Previous studies showed that p27 protein could participate in the arrest process of the cell cycle and cell proliferation [8]. As Egozi et al. reported, p27 could negatively regulate the activity of protein kinase complex cyclin E-CDK2, thereby blocking cell cycle progression from G1 to S phase [21]. Eukaryotic translation initiation factor 3a (eIF3a)/p27 pathway is considerably essential for TGF-β1-induced cell proliferation in rats pulmonary fibroblasts. L-mimosine treatment could up-regulate p27 expression and attenuate pulmonary fibrosis [22]. In liver fibrosis, fluorofenidone, a pyridine agent, could alleviate liver fibrosis by inhibiting HSC activation and proliferation. The potential mechanism of this blocking effect of fluorofenidone may be attributed to its enhancive effect on p27 expression, which was associated with G0/G1 phase cell cycle arrest of fluorofenidone-treated HSCs [23]. In our previous studies, we also confirmed that SEA and rSjP40 could induce HSC senescence, which manifested as cell cycle arrest of HSCs, partly through the up-regulation of p27 expression [20, 24]. In this study, we further demonstrated that both SEA and rSjP40 could enhance the activity of p27 promoter.

It has been established that E2F1 is also involved in the regulation of cell cycle, and the pRb2/HDAC1/E2F1 complex may negatively regulate cell cycle regulatory proteins, including Cdk2/4 and cyclin D3/E [25]. The transcription factor E2F1 can bind to the p27 promoter and subsequently, enhance p27 expression [26]. In addition, a negative feedback mechanism was observed between p27 and E2F1, as inhibition of endogenous p27 expression could further promote E2F1 functions in H1299 cells through pRb [26]. In our study, we found that rSjP40 could induce p27 and E2F1 expression simultaneously. Further study demonstrated that the reduction of E2F1 by siRNA could block the rSj40-induced upregulation of p27 expression. Meanwhile, mutations in the E2F1 binding site of the p27 promoter could also block the rSjP40-induced up-regulation of p27 promoter activity. However, siRNA of E2F1 could partially restore the effect of rSjP40 on the inhibition of α-SMA expression and we speculated some other signals may exist in rSjP40-inhibited HSC activation.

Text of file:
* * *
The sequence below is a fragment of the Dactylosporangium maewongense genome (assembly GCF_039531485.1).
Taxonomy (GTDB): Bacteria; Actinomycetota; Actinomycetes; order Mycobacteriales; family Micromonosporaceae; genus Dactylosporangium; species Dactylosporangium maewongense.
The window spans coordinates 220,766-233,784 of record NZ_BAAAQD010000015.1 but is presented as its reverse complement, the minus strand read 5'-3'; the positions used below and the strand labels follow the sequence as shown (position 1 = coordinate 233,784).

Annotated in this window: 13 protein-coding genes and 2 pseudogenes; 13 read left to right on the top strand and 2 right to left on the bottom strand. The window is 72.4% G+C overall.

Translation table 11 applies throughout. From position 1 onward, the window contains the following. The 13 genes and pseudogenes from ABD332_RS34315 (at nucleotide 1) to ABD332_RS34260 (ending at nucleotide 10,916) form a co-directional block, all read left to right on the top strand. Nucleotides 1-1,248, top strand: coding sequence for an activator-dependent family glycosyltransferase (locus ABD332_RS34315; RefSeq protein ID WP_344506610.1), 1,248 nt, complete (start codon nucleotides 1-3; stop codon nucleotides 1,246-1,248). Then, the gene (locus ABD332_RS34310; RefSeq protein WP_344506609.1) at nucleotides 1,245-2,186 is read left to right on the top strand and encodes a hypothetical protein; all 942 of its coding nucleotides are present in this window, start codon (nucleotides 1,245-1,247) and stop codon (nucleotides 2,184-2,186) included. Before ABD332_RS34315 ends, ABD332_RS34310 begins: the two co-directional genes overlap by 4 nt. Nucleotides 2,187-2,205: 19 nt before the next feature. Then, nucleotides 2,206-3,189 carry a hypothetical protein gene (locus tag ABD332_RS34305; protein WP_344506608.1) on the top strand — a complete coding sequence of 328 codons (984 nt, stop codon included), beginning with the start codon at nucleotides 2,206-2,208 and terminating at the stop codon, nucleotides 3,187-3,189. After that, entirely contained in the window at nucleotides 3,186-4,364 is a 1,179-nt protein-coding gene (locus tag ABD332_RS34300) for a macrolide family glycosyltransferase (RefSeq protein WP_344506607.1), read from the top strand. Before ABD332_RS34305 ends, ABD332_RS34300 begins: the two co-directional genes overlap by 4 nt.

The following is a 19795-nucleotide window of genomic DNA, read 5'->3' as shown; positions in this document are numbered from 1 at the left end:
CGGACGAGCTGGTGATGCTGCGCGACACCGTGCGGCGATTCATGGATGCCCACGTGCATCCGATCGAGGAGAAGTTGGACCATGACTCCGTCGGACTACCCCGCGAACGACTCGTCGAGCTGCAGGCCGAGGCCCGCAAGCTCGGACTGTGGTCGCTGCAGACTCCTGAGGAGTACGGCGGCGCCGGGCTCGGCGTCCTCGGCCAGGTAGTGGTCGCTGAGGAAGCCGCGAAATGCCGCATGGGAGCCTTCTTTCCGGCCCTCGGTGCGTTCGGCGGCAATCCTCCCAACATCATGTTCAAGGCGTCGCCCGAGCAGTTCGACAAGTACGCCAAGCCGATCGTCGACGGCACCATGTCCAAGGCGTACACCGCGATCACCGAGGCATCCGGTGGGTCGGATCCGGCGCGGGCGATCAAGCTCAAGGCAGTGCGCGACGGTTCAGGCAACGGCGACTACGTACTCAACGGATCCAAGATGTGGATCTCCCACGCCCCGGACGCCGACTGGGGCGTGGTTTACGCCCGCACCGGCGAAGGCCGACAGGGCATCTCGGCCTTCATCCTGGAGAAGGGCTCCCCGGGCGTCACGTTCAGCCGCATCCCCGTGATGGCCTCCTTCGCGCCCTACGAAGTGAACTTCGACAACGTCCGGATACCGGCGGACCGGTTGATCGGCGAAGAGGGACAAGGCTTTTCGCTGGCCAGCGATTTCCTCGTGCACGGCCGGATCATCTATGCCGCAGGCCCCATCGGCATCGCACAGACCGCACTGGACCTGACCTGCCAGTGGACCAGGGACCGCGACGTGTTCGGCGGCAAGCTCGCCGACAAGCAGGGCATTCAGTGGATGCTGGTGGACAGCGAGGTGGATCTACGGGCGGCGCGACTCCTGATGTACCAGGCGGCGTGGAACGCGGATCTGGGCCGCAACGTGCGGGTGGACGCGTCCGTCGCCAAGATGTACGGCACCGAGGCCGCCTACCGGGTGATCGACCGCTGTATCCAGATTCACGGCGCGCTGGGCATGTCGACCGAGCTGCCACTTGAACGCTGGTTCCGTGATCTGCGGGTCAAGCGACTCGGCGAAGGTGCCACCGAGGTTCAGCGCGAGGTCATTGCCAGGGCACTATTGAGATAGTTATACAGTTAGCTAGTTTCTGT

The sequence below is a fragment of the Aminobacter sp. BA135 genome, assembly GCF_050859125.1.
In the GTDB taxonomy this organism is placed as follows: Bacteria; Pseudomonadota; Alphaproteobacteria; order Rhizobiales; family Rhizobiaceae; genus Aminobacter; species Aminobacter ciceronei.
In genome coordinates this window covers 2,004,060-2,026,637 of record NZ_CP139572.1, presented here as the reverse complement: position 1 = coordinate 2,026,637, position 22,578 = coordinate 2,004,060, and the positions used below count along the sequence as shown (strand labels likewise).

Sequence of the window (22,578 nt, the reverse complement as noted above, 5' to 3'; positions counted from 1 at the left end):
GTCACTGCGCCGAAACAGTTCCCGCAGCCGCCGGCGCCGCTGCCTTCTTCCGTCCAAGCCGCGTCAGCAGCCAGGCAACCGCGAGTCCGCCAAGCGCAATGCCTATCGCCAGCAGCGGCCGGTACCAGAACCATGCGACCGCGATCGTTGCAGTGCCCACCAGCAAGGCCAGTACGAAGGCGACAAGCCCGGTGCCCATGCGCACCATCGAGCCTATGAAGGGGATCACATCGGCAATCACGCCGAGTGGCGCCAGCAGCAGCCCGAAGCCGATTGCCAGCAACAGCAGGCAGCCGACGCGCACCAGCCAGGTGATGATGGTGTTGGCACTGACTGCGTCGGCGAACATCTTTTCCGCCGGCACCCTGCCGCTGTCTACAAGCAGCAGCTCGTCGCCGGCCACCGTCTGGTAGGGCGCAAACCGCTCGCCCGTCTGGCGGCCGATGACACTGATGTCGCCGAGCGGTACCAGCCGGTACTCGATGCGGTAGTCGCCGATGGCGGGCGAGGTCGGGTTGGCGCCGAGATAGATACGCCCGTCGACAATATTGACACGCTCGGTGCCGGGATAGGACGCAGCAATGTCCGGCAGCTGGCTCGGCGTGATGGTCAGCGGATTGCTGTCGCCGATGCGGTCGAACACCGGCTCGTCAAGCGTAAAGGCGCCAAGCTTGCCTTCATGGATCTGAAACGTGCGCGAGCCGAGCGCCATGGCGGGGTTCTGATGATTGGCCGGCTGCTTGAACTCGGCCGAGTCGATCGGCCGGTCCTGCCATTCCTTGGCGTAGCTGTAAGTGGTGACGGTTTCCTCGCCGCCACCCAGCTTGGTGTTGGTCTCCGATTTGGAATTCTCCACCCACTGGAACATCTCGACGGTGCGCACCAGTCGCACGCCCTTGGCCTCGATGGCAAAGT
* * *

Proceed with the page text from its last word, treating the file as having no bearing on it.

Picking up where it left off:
In conclusion, we concluded that rSjP40 protein may enhance p27 promoter activity in LX-2 cells via an E2F1-dependent mechanism, which may further induce HSC cell cycle arrest and partially inhibit the activation of HSCs (Figure 5B).

MATERIALS AND METHODS

Cell culture and treatment

LX-2 cells, a human HSC line, preserved in our lab [27], were cultured in Dulbecco’s Modified Eagle’s Medium (DMEM, Gibco, USA) supplemented with 10% of fetal bovine serum (FBS), in a humidified atmosphere containing 5% CO2 at 37°C. LX-2 cells were inoculated into 6 well culture-plates and treated with rSjP40 at the concentration of 20 μg/mL. rSjP40 was obtained as previously described [13].

Bioinformatics analysis of p27 promoter and construction of plasmids containing p27 promoter sequence

The sequence of the p27 promoter (−1737 bp to +24 bp), encompassing the ATG start site, was obtained from the National Center for Biotechnology Information (NCBI, http://www.ncbi.nlm.nih.gov/). Transcription factor binding sites were predicted using the JASPAR network tool software (http://jaspar.genereg.net/) and p-match network platform (http://www.gene-regulation.com/pub/programs.html#pmatch). To construct p27 promoter associated plasmids, the polymerase chain reaction (PCR) primers were designed (Table 1). Genomic DNA was extracted from LX-2 cells according to instructions for the QIAamp® DNA Micro Kit (Qiagen, Germany). Promoter fragments of p27 from −1737 bp to +24 bp was amplified from genomic DNA template, cloned into pGL3-basic vector (Promega, USA) and renamed as pGL3-p27. Then, four luciferase reporter plasmids containing truncated fragment of p27 promoter and one plasmid containing the mutant E2F1-binding site were generated separately using corresponding PCR primers shown in Table 1, and were named as pGL3-p27a, pGL3-p27b, pGL3-p27c, pGL3-p27d and pGL3-p27 mut, respectively.